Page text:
Film Review: The Odd Life of Timothy Green

Sappy family drama never overcomes its peculiar fantasy premise.

Finding out that the soundtrack for The Odd Life of Timothy Green comes with 24 songs may be a bit of a shock to anyone who’s actually sat through it. That’s because throughout its 100-minute running time, the same poignant theme intrudes so much, it seems as if you’re dealing with a mosquito that won’t quit buzzing around your ears. Even when maestro Geoff Zanelli comes up with different versions, it never gets any easier on the ear.

That tune’s a good fit in a movie like this, given how many times it mistakes cheesiness for charm. Never mind that it’s a family movie—there’s no excuse for making a film as goofy as it is soulless. Your kids probably won’t like it any more than you will.

The fact that the title character’s (CJ Adams) a kid too won’t help. Actually, he’s the dream child of Cindy (Jennifer Garner) and Jim (Joel Edgerton)—literally. When they find out they aren’t able to have children, they’re unwilling to let go of their dream of raising a family and spend one last night thinking about the son they always wanted. In fact, Jim breaks out a pencil and notebook to keep track of their thoughts. He’d “love and be loved,” be a “Picasso with a pencil,” would “never give up,” be “a glass half-full person,” etc.

Afterward, they take the pages and bury them in the yard, only to find that a storm’s caused a boy to grow there with the other plants. That’d explain those leaves growing out of his legs.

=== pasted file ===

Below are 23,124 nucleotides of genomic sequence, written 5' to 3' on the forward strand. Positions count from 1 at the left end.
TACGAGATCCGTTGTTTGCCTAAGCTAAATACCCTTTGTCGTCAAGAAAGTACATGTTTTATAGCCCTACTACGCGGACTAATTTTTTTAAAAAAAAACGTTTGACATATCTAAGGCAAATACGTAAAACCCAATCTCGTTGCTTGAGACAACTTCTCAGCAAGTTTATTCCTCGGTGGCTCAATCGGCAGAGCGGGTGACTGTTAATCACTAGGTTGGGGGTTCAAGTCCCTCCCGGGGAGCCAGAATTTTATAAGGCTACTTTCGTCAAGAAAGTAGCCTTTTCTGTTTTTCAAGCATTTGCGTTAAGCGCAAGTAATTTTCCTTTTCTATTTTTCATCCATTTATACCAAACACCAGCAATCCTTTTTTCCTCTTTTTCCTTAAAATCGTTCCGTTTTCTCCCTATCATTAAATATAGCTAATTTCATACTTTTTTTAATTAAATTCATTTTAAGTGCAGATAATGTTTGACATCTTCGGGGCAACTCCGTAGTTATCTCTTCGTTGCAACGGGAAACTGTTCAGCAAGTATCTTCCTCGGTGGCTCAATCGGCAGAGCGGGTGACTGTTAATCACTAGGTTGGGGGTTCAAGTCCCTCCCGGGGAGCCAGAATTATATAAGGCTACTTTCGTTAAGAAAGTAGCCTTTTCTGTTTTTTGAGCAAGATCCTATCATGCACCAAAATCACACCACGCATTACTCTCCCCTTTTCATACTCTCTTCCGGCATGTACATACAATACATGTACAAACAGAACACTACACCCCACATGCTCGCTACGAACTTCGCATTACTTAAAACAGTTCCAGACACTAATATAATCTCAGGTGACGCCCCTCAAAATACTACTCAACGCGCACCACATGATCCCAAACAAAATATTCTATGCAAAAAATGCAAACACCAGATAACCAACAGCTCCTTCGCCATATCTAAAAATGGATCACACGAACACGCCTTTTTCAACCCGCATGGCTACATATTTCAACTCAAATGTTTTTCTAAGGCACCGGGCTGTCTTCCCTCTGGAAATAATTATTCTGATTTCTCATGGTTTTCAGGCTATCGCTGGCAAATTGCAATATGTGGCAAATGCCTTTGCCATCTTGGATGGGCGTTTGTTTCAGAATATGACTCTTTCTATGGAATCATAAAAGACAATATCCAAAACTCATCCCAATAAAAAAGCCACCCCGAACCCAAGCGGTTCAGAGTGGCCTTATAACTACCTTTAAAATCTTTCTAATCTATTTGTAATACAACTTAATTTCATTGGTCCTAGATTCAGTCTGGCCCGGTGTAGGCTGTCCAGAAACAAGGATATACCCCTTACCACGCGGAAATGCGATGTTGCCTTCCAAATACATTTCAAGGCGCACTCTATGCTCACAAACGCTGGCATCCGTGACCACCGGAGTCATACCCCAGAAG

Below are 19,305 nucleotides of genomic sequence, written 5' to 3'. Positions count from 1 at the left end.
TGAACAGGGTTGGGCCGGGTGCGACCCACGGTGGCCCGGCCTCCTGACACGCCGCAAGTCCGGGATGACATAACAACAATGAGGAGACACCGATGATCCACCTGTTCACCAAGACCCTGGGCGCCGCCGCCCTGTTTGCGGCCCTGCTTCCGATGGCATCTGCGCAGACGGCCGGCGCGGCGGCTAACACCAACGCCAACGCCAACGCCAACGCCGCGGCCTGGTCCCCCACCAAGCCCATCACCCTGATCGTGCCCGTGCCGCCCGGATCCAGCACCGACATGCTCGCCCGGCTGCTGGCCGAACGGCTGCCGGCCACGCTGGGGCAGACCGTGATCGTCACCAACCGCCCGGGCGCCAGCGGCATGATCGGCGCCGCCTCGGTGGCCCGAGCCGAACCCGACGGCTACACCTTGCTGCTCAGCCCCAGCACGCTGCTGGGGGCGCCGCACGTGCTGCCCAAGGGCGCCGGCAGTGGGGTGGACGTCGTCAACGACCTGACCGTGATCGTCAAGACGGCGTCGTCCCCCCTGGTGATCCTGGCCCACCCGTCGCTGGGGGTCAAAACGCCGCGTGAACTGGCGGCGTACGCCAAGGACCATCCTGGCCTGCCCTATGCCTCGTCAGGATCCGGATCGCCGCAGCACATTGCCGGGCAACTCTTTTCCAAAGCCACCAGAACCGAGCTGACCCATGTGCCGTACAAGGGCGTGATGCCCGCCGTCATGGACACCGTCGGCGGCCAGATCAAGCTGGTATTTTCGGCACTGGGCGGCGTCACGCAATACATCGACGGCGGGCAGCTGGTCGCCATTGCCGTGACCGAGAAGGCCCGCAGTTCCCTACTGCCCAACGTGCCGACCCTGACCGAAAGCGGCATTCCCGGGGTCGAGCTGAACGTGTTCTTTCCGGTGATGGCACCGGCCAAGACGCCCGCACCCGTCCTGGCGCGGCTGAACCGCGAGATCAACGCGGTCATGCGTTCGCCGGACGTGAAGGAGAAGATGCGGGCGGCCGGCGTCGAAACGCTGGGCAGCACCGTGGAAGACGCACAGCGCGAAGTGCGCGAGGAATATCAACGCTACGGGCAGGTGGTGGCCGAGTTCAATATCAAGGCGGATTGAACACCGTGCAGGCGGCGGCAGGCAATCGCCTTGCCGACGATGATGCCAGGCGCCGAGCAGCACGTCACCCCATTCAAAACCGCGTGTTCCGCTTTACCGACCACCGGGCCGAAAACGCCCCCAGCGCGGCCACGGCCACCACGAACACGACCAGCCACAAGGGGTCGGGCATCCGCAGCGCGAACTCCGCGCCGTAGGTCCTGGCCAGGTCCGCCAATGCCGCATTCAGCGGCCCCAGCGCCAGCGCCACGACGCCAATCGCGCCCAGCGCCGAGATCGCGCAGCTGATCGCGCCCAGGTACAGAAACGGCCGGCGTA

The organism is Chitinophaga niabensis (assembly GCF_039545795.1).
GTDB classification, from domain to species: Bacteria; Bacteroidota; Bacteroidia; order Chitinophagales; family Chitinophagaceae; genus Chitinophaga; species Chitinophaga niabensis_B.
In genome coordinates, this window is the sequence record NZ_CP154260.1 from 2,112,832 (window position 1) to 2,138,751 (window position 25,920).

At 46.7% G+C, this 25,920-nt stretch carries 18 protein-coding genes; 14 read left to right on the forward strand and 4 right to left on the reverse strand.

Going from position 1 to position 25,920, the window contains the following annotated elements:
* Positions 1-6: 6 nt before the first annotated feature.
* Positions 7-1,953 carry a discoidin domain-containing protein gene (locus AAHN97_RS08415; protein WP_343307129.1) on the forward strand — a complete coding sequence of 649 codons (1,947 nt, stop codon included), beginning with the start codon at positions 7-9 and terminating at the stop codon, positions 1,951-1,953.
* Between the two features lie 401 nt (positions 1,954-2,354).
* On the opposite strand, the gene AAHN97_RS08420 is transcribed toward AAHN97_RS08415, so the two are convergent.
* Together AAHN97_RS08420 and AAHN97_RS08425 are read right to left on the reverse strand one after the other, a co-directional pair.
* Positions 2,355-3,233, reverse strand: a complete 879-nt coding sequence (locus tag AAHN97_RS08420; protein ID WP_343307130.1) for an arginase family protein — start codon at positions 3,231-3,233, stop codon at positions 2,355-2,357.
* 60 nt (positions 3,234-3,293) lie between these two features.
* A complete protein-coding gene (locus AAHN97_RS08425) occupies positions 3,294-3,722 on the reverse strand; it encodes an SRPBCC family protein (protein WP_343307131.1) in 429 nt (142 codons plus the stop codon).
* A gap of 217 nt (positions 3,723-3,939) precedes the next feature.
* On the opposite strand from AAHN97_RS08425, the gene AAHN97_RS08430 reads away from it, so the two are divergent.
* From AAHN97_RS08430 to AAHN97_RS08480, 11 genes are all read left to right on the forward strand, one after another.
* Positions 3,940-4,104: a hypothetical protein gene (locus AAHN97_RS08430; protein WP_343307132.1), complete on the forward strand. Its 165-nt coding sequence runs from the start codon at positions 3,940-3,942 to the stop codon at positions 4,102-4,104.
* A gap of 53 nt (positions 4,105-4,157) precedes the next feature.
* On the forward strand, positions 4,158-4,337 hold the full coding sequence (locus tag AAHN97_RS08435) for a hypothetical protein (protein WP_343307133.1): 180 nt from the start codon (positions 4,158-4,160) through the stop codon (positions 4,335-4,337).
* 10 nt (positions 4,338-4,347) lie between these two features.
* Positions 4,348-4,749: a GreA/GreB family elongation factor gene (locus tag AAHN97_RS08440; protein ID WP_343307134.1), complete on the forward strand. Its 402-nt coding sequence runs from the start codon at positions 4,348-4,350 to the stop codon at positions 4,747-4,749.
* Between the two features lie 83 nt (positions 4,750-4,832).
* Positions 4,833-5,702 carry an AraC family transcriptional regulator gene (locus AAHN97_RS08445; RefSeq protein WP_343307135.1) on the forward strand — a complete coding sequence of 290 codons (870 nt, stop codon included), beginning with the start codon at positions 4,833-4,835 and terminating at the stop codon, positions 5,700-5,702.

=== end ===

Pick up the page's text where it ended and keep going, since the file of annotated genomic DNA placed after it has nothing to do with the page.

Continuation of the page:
This is old news by the beginning of the movie, which finds Cindy and Jim making their case to representatives (Shohreh Aghdashloo and Michael Arden) from an adoption agency through flashbacks explaining how Timothy made them good parents. They look on with pride as he plays the field with his soccer team, puts smiles on the faces of relatives, and learns about love with a schoolmate (Odeya Rush). It figures a child who came out of the dirt would have a way of growing on people.

Seeing most of the cast members investing energy in their roles (only Common disappoints as Timothy’s coach) makes watching them endure such material all the more arduous. There may actually be more horselaughs here than real laughs, like whenever Jim’s dad (David Morse) goes out of his way to show up on the sidelines of the soccer field just to leer and stalk over and over again, or the part where Timothy draws Cindy’s boss (Dianne Wiest)—faster than you can say, “Draw me like one of your French girls,” he’s unpinning her hair and doing her portrait while the camera studies her in an arc shot. After something that painful, the last thing this film needs is an a capella version of “Low Rider.” Don’t ask.